AB - Chronic inflammatory diseases are characterised by systemically elevated levels of tumour necrosis factor (TNF)-α, a proinflammatory cytokine with pleiotropic downstream effects. We have previously demonstrated increased genotoxicity in peripheral leukocytes and various tissues in models of intestinal inflammation. In the present study, we asked whether TNF-α is sufficient to induce DNA damage systemically, as observed in intestinal inflammation, and whether tumour necrosis factor receptor (TNFR) signalling would be necessary for the resultant genotoxicity. In the wild-type mice, 500 ng per mouse of TNF-α was sufficient to induce DNA damage to multiple cell types and organs 1-h post-administration. Primary splenic T cells manifested TNF-α-induced DNA damage in the absence of other cell types. Furthermore, TNFR1 -/-TNFR2 -/- mice demonstrated decreased systemic DNA damage in a model of intestinal inflammation and after TNF-α injection versus wild-type mice, indicating the necessity of TNFR signalling. Nuclear factor (NF)-κB inhibitors were also able to decrease damage induced by TNF-α injection in wild-type mice. When TNF-α administration was combined with interleukin (IL)-1β, another proinflammatory cytokine, DNA damage persisted for up to 24 h. When combined with IL-10, an anti-inflammatory cytokine, decreased genotoxicity was observed in vivo and in vitro. TNF-α/TNFR-mediated signalling is therefore sufficient and plays a large role in mediating DNA damage to various cell types, subject to modulation by other cytokines and their mediators.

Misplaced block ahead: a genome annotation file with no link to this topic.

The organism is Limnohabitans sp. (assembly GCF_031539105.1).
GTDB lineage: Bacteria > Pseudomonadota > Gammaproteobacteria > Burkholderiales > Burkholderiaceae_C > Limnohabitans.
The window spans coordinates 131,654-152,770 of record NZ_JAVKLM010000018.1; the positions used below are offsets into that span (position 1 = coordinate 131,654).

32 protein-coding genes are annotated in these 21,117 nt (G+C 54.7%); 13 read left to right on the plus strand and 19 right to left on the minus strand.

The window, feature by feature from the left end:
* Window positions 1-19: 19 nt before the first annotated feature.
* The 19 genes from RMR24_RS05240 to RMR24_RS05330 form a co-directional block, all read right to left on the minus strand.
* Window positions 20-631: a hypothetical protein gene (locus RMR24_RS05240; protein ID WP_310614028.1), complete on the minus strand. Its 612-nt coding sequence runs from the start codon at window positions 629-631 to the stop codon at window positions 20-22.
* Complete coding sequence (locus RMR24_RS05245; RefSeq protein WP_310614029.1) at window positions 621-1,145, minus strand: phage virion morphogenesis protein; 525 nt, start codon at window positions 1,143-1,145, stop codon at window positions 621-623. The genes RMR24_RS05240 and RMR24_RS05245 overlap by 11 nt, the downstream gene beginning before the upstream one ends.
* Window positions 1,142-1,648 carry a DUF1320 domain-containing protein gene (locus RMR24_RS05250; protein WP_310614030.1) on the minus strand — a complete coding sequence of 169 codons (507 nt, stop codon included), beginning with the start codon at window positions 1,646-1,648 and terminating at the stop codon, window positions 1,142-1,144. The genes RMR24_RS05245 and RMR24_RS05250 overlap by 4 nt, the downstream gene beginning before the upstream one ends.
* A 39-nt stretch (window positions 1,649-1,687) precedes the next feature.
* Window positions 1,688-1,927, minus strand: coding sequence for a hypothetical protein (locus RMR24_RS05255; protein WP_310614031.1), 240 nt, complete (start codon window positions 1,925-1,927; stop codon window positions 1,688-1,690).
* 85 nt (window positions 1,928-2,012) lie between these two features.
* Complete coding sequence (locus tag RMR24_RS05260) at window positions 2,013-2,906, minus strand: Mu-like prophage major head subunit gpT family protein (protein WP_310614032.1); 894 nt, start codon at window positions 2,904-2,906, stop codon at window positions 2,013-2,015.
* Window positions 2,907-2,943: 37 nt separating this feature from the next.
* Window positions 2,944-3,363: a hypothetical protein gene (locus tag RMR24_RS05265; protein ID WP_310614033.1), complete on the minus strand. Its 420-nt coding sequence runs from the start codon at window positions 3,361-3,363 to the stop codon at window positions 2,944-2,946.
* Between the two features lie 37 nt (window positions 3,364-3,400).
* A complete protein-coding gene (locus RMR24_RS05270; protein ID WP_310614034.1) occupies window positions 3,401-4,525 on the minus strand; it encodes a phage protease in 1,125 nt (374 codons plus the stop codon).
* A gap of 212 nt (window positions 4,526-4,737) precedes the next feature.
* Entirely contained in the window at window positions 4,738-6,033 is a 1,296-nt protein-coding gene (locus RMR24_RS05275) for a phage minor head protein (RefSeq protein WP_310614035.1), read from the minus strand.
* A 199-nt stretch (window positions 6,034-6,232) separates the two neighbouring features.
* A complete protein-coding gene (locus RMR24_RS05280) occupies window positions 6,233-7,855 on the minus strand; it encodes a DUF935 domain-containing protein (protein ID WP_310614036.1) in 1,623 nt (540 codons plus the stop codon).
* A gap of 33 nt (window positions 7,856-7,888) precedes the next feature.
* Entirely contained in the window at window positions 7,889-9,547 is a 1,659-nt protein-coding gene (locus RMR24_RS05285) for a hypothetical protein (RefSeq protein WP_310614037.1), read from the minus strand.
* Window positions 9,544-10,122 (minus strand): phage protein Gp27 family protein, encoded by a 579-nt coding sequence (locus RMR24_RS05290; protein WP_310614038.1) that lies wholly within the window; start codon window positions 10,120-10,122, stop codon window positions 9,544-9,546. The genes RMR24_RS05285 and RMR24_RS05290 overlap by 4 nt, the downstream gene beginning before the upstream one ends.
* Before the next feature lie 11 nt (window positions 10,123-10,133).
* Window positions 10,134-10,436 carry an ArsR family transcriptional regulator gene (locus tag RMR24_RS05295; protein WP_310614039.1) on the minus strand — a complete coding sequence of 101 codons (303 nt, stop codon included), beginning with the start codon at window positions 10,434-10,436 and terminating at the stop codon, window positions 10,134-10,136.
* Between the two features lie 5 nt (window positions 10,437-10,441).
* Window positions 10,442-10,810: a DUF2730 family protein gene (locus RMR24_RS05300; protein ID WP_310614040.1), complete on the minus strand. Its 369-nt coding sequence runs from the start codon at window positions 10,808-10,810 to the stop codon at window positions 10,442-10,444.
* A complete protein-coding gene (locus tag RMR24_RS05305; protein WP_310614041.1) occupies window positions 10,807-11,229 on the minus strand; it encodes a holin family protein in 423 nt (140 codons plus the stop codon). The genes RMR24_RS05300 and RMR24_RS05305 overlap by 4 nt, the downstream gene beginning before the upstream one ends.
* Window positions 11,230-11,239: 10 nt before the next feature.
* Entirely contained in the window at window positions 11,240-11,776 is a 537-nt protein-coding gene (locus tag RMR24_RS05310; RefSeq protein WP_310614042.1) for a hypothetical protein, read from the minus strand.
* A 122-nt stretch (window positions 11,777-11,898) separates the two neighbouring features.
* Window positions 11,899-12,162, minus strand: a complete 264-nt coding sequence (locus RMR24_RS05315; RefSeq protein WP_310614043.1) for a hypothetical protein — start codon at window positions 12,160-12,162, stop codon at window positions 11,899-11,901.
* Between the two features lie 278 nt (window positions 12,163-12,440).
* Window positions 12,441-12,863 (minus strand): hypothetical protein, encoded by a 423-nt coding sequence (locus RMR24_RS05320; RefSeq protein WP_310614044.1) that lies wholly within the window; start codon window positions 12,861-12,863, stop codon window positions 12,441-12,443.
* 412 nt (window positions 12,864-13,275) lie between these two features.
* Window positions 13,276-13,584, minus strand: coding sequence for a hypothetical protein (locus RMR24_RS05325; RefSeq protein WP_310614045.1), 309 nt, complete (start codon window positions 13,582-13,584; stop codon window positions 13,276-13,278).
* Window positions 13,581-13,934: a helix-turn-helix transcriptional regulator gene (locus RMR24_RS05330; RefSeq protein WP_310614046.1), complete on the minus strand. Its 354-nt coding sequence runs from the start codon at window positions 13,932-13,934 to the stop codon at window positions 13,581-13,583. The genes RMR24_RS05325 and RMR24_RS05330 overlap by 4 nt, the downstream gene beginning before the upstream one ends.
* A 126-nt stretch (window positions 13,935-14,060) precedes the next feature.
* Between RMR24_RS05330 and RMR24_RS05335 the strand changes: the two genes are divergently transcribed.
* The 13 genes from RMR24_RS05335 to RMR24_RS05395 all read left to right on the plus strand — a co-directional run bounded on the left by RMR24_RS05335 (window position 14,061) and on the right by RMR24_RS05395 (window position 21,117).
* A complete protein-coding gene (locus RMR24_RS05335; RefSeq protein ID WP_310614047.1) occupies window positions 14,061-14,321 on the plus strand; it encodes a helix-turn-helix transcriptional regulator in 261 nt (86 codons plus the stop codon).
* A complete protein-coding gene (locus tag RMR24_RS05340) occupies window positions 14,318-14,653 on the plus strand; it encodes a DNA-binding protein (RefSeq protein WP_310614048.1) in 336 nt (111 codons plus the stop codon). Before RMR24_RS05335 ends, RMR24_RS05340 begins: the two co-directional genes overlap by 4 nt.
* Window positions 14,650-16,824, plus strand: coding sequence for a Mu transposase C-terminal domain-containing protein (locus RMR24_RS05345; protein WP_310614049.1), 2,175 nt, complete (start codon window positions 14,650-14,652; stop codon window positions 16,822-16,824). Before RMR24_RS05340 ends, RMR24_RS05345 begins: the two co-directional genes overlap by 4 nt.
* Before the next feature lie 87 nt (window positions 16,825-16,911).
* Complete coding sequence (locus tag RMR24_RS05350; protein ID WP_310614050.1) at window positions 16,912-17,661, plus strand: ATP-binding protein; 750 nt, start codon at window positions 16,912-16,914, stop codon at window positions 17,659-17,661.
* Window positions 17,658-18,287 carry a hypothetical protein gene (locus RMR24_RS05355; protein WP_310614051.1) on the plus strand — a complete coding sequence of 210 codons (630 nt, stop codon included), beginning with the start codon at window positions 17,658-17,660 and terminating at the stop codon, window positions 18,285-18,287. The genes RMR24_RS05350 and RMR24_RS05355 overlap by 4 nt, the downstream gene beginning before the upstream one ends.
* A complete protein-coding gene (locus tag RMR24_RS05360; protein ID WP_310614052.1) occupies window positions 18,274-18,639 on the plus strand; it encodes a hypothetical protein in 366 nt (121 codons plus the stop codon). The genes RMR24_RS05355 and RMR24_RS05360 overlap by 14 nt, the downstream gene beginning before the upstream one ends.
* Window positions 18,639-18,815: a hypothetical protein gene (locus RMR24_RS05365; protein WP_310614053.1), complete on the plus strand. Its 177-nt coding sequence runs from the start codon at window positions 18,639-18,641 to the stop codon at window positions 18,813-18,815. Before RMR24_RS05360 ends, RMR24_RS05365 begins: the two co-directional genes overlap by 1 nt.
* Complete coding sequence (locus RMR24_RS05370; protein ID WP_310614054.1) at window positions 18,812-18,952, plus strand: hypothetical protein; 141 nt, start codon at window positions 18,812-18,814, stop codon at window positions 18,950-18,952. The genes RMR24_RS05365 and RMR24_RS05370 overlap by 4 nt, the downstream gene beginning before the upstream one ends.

UR - http://www.scopus.com/inward/record.url?scp=84555188670&partnerID=8YFLogxK

UR - http://www.scopus.com/inward/citedby.url?scp=84555188670&partnerID=8YFLogxK

U2 - 10.1093/mutage/ger063

DO - 10.1093/mutage/ger063

M3 - Article

C2 - 21980144

AN - SCOPUS:84555188670

VL - 27

SP - 77

EP - 86

JO - Mutagenesis

JF - Mutagenesis

SN - 0267-8357

IS - 1

ER -